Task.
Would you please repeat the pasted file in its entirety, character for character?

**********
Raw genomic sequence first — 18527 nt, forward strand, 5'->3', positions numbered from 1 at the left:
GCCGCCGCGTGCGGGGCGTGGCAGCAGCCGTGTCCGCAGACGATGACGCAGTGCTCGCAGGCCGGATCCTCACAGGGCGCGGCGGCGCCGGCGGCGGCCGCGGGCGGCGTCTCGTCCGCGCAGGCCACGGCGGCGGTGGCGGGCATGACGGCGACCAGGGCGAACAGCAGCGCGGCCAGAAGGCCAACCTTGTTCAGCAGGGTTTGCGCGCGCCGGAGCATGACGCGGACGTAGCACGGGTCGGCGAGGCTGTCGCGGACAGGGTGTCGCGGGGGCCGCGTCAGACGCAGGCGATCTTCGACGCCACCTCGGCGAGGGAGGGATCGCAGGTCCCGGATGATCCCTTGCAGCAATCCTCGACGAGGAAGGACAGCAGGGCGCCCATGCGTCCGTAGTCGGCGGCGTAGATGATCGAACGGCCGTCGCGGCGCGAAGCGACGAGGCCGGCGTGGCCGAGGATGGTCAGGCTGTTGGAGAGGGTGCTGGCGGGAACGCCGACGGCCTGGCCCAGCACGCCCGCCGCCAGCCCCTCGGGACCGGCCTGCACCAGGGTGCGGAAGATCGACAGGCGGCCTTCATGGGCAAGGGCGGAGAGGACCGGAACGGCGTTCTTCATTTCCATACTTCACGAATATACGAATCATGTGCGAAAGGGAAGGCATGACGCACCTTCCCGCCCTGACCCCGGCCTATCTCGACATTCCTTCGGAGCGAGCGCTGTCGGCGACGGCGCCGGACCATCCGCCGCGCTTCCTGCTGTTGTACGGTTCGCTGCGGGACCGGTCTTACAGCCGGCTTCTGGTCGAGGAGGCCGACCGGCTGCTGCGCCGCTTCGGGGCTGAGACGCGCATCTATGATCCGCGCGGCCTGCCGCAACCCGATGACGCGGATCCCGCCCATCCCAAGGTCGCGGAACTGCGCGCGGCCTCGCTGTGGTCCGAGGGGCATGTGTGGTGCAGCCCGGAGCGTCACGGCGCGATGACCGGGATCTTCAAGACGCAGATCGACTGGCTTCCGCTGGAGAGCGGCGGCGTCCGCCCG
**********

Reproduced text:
Raw genomic sequence first — 18527 nt, forward strand, 5'->3', positions numbered from 1 at the left:
GCCGCCGCGTGCGGGGCGTGGCAGCAGCCGTGTCCGCAGACGATGACGCAGTGCTCGCAGGCCGGATCCTCACAGGGCGCGGCGGCGCCGGCGGCGGCCGCGGGCGGCGTCTCGTCCGCGCAGGCCACGGCGGCGGTGGCGGGCATGACGGCGACCAGGGCGAACAGCAGCGCGGCCAGAAGGCCAACCTTGTTCAGCAGGGTTTGCGCGCGCCGGAGCATGACGCGGACGTAGCACGGGTCGGCGAGGCTGTCGCGGACAGGGTGTCGCGGGGGCCGCGTCAGACGCAGGCGATCTTCGACGCCACCTCGGCGAGGGAGGGATCGCAGGTCCCGGATGATCCCTTGCAGCAATCCTCGACGAGGAAGGACAGCAGGGCGCCCATGCGTCCGTAGTCGGCGGCGTAGATGATCGAACGGCCGTCGCGGCGCGAAGCGACGAGGCCGGCGTGGCCGAGGATGGTCAGGCTGTTGGAGAGGGTGCTGGCGGGAACGCCGACGGCCTGGCCCAGCACGCCCGCCGCCAGCCCCTCGGGACCGGCCTGCACCAGGGTGCGGAAGATCGACAGGCGGCCTTCATGGGCAAGGGCGGAGAGGACCGGAACGGCGTTCTTCATTTCCATACTTCACGAATATACGAATCATGTGCGAAAGGGAAGGCATGACGCACCTTCCCGCCCTGACCCCGGCCTATCTCGACATTCCTTCGGAGCGAGCGCTGTCGGCGACGGCGCCGGACCATCCGCCGCGCTTCCTGCTGTTGTACGGTTCGCTGCGGGACCGGTCTTACAGCCGGCTTCTGGTCGAGGAGGCCGACCGGCTGCTGCGCCGCTTCGGGGCTGAGACGCGCATCTATGATCCGCGCGGCCTGCCGCAACCCGATGACGCGGATCCCGCCCATCCCAAGGTCGCGGAACTGCGCGCGGCCTCGCTGTGGTCCGAGGGGCATGTGTGGTGCAGCCCGGAGCGTCACGGCGCGATGACCGGGATCTTCAAGACGCAGATCGACTGGCTTCCGCTGGAGAGCGGCGGCGTCCGCCCG